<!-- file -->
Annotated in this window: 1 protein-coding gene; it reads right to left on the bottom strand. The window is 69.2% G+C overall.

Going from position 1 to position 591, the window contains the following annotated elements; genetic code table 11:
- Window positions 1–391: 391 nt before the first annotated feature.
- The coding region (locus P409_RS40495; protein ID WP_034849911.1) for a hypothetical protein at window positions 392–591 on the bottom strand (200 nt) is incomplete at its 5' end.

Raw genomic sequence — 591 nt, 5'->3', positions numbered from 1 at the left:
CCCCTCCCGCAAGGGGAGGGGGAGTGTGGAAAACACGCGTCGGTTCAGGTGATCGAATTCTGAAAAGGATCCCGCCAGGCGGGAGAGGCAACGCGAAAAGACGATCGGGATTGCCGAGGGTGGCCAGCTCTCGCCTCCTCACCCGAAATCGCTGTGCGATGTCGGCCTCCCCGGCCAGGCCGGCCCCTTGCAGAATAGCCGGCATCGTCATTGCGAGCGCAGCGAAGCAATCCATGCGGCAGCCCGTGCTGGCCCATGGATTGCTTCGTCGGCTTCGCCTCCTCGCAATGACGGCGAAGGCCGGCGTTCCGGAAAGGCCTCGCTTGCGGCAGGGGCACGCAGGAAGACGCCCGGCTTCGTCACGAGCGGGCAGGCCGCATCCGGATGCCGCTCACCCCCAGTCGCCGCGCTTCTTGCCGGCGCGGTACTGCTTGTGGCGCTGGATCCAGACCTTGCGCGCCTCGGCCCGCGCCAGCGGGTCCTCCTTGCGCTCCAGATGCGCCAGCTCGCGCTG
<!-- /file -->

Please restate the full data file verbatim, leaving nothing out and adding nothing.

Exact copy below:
Annotated in this window: 1 protein-coding gene; it reads right to left on the bottom strand. The window is 69.2% G+C overall.

Going from position 1 to position 591, the window contains the following annotated elements; genetic code table 11:
- Window positions 1–391: 391 nt before the first annotated feature.
- The coding region (locus P409_RS40495; protein ID WP_034849911.1) for a hypothetical protein at window positions 392–591 on the bottom strand (200 nt) is incomplete at its 5' end.

Raw genomic sequence — 591 nt, 5'->3', positions numbered from 1 at the left:
CCCCTCCCGCAAGGGGAGGGGGAGTGTGGAAAACACGCGTCGGTTCAGGTGATCGAATTCTGAAAAGGATCCCGCCAGGCGGGAGAGGCAACGCGAAAAGACGATCGGGATTGCCGAGGGTGGCCAGCTCTCGCCTCCTCACCCGAAATCGCTGTGCGATGTCGGCCTCCCCGGCCAGGCCGGCCCCTTGCAGAATAGCCGGCATCGTCATTGCGAGCGCAGCGAAGCAATCCATGCGGCAGCCCGTGCTGGCCCATGGATTGCTTCGTCGGCTTCGCCTCCTCGCAATGACGGCGAAGGCCGGCGTTCCGGAAAGGCCTCGCTTGCGGCAGGGGCACGCAGGAAGACGCCCGGCTTCGTCACGAGCGGGCAGGCCGCATCCGGATGCCGCTCACCCCCAGTCGCCGCGCTTCTTGCCGGCGCGGTACTGCTTGTGGCGCTGGATCCAGACCTTGCGCGCCTCGGCCCGCGCCAGCGGGTCCTCCTTGCGCTCCAGATGCGCCAGCTCGCGCTG